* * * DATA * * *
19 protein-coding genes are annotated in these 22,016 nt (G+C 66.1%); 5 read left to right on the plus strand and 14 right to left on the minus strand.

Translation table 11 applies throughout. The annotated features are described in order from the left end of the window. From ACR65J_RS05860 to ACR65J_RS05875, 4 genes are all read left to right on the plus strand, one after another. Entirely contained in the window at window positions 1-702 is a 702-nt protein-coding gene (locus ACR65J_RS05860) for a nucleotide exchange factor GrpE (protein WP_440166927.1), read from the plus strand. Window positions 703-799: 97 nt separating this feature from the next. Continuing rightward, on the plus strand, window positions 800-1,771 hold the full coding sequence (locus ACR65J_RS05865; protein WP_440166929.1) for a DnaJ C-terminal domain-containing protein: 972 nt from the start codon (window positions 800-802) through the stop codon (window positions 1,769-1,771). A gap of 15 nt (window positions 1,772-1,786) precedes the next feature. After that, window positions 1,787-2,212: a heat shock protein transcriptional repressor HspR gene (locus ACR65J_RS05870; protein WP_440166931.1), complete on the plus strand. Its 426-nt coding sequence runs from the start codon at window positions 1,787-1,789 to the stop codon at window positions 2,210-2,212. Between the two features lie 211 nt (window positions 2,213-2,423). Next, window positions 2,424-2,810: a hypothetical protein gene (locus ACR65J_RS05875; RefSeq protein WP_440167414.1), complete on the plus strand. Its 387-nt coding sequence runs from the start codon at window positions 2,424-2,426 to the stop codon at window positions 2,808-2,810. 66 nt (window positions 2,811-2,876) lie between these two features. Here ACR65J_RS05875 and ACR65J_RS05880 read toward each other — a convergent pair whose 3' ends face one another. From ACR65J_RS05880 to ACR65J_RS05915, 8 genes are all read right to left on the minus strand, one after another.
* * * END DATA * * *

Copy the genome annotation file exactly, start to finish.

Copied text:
19 protein-coding genes are annotated in these 22,016 nt (G+C 66.1%); 5 read left to right on the plus strand and 14 right to left on the minus strand.

Translation table 11 applies throughout. The annotated features are described in order from the left end of the window. From ACR65J_RS05860 to ACR65J_RS05875, 4 genes are all read left to right on the plus strand, one after another. Entirely contained in the window at window positions 1-702 is a 702-nt protein-coding gene (locus ACR65J_RS05860) for a nucleotide exchange factor GrpE (protein WP_440166927.1), read from the plus strand. Window positions 703-799: 97 nt separating this feature from the next. Continuing rightward, on the plus strand, window positions 800-1,771 hold the full coding sequence (locus ACR65J_RS05865; protein WP_440166929.1) for a DnaJ C-terminal domain-containing protein: 972 nt from the start codon (window positions 800-802) through the stop codon (window positions 1,769-1,771). A gap of 15 nt (window positions 1,772-1,786) precedes the next feature. After that, window positions 1,787-2,212: a heat shock protein transcriptional repressor HspR gene (locus ACR65J_RS05870; protein WP_440166931.1), complete on the plus strand. Its 426-nt coding sequence runs from the start codon at window positions 1,787-1,789 to the stop codon at window positions 2,210-2,212. Between the two features lie 211 nt (window positions 2,213-2,423). Next, window positions 2,424-2,810: a hypothetical protein gene (locus ACR65J_RS05875; RefSeq protein WP_440167414.1), complete on the plus strand. Its 387-nt coding sequence runs from the start codon at window positions 2,424-2,426 to the stop codon at window positions 2,808-2,810. 66 nt (window positions 2,811-2,876) lie between these two features. Here ACR65J_RS05875 and ACR65J_RS05880 read toward each other — a convergent pair whose 3' ends face one another. From ACR65J_RS05880 to ACR65J_RS05915, 8 genes are all read right to left on the minus strand, one after another.